Progress on major native title claim
Australia's largest native title settlement has been officially accepted for registration in WA.
It is the latest step towards a formal land use agreement between Noongar people and the West Australian Government, and covers an area from Jurien in the north to Ravensthorpe in the south.
It should be worth about $1.3 billion in total.
The state’s Native Title Registrar has accepted six Indigenous land use agreements (ILUAs) covering 200,000 square kilometres of land.
The agreements together represent the largest settlement of native title in Australian history, affecting more than 30,000 people.
The deal first struck in 2015 will see the Noongar Boodja Trust receive about $600 million over 12 years, manage up to 320,000 hectares of land for development and cultural purposes, launch a capital works program.
Additionally, the Noongar Land Fund will receive up to $47 million over 10 years.
The six claimant groups in the negotiations were represented by the South West Aboriginal Land and Sea Council (SWALSC).
Six Noongar Regional Corporations and a Central Services Corporation will be set up at a cost of $10 million per year for 12 years.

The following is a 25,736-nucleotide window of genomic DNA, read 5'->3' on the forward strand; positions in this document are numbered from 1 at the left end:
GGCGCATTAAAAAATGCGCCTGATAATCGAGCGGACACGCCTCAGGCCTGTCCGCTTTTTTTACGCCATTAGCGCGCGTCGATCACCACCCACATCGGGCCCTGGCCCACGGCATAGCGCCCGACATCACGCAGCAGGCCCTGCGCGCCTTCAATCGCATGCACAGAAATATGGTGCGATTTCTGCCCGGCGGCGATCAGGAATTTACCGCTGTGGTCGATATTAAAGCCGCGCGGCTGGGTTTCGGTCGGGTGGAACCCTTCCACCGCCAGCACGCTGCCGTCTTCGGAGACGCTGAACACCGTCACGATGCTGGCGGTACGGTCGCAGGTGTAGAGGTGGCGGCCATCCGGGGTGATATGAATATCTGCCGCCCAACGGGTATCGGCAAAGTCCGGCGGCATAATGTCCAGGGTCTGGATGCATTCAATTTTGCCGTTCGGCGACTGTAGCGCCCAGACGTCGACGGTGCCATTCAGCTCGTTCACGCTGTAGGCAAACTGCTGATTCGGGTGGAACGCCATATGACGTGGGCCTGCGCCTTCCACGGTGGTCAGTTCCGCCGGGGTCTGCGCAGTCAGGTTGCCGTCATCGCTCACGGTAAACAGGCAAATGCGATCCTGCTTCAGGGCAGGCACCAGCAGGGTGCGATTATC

The corporations are tasked with coordinating policy with government and other agencies, as well as managing lands and promoting local culture.
“We are delighted with the outcomes of today's decision,” SWALSC chair Jeanice Krakouer said in a statement.
“This is a great opportunity for Noongar people to come together, to control our own destiny, and to build a solid future for generations to come.”
Protests broke out when negotiations on the deal initially began in 2009.
It took until 2015 for former premier Colin Barnett to sign the first steps of the deal on behalf of the state.
There is now a 28-day window for the registrar's decision to be contested, but if no legal proceedings are lodged, the trust account and land transfers should0 be processed within about six months.